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TRAINING ON HEALTH CARE WASTE MANAGEMENT

Managing health care waste should be at the forefront of health service delivery and not discarded at some corner. The above was the message from the Emergency Tuberculosis and COVID-19 Emergency Response Project Coordinator Dr Godfrey Yikii at the closing of a one-week Healthcare Waste Management and Infection Prevention Control (HCWM & IPC) Training of Trainers (ToT) in Port Moresby recently.

The training was delivered by the NDoH Project Coordination Unit and was attended by about 30 provincial environmental health and infection control officers from 21 PHAs and the Autonomous Region of Bougainville where incinerators will be set up by the project through partners. Healthcare waste includes all wastes generated from all sources of healthcare establishments in PNG.

There are two type of healthcare wastes – infectious or potentially infectious wastes, also termed as medical waste and other wastes generated in health-care establishments – also termed as solid wastes or general wastes. Healthcare waste has a higher potential of infection and injury than any other type of waste. Waste management programs provide a minimum standard for safe and efficient disposal of waste.

The training aimed at enabling participants to be aware of the impacts of healthcare waste generation and appropriate management methods, understand responsibilities in regards to waste management, understand procedures necessary to ensure proper healthcare waste management and be able to provide HCWM training to personnel within their facility.

 Components of the training program included identifying sources/examples of healthcare waste, recognising the hazards of healthcare waste, describing components of an effective occupational health and safety program, understanding the principles and basic approaches for HCWM and treatment, conducting a healthcare waste assessment at a health facility, environment permit requirements and standard operational procedures in the health facility and developing healthcare waste contingency plans.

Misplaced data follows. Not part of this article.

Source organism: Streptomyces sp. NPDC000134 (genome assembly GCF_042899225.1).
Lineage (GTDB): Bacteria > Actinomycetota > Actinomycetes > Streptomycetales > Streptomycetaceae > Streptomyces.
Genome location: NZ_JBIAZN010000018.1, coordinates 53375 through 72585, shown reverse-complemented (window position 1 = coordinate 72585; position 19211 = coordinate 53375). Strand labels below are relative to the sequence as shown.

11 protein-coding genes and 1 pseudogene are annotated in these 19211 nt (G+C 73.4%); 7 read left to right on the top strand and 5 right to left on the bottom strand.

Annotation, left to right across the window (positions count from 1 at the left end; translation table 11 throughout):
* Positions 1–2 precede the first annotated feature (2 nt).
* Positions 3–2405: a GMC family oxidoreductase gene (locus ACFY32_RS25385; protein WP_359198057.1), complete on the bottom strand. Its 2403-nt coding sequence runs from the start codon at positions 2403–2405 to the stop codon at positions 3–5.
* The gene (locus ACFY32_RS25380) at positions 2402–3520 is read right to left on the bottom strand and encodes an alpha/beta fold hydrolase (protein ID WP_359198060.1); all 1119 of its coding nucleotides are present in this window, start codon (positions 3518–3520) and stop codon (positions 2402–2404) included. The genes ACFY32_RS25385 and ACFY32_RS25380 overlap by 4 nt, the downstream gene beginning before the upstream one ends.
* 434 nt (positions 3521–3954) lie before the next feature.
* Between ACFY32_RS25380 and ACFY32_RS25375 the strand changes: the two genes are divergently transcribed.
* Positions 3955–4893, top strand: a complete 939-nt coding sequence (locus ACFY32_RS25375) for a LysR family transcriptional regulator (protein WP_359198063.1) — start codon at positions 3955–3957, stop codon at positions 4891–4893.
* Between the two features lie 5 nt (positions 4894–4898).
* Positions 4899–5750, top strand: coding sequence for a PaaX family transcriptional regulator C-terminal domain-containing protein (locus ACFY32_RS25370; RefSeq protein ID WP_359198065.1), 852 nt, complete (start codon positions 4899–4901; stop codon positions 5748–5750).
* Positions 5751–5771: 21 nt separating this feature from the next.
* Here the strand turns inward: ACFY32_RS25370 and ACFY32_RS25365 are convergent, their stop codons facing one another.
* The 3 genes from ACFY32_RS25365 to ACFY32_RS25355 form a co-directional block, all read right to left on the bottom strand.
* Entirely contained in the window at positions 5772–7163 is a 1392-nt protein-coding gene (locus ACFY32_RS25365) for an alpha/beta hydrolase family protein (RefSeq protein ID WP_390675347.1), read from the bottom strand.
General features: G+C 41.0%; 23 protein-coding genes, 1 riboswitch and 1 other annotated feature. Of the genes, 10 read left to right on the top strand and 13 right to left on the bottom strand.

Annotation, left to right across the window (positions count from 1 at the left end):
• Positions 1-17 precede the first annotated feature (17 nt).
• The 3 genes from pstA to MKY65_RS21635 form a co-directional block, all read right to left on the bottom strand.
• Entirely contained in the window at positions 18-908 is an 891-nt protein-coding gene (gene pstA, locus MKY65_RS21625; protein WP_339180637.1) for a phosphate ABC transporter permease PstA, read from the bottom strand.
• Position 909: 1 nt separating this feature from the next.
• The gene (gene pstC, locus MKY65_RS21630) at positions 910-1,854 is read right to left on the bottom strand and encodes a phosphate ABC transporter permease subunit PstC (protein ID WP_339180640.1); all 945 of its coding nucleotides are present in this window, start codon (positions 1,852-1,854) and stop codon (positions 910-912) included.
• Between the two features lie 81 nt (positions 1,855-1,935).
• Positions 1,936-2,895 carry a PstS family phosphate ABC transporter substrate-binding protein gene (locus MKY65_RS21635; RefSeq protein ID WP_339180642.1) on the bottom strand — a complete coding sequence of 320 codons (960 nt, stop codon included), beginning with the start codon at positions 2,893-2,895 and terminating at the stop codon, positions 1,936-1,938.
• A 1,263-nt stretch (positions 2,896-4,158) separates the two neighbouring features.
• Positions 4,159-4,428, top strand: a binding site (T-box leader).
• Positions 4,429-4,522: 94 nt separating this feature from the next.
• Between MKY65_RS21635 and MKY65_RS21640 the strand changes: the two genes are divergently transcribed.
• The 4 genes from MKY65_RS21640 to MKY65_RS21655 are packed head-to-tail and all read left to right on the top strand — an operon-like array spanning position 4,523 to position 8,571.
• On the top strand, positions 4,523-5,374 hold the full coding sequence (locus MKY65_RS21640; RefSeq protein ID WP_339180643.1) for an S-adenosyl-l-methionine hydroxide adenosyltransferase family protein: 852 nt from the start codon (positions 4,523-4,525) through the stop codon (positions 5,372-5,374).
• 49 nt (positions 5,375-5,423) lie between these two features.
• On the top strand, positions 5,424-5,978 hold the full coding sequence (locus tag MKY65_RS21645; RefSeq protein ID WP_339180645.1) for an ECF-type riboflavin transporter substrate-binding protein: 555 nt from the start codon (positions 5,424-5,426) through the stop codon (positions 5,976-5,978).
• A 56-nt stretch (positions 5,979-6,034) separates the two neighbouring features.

Dr Yikii said with further discussions with the Conversation and Environment Protection Authority (CEPA), the project hopes to have these provincial participants certified as Environment Inspectors as well as being HCWM focal points in the provinces. He told participants that in order to becoming focal points for HCWM, they need to be advocates and voice for HCWM for their communities in their respective provinces. As part of the training, participants also visited Roku Total Waste Management (TWM) Integrated Facility outside Port Moresby to see how the company manages wastes it collects from its clients.

The COVID-19 Emergency Response Project which aimed at preventing, detecting and responding to COVID-19 will strengthen national systems for public health preparedness and is implemented concurrently with the Emergency Tuberculosis Project by the National Department of Health with funding from the World Bank. Through this project, the NDoH will be installing incinerators at 21 provincial hospitals.

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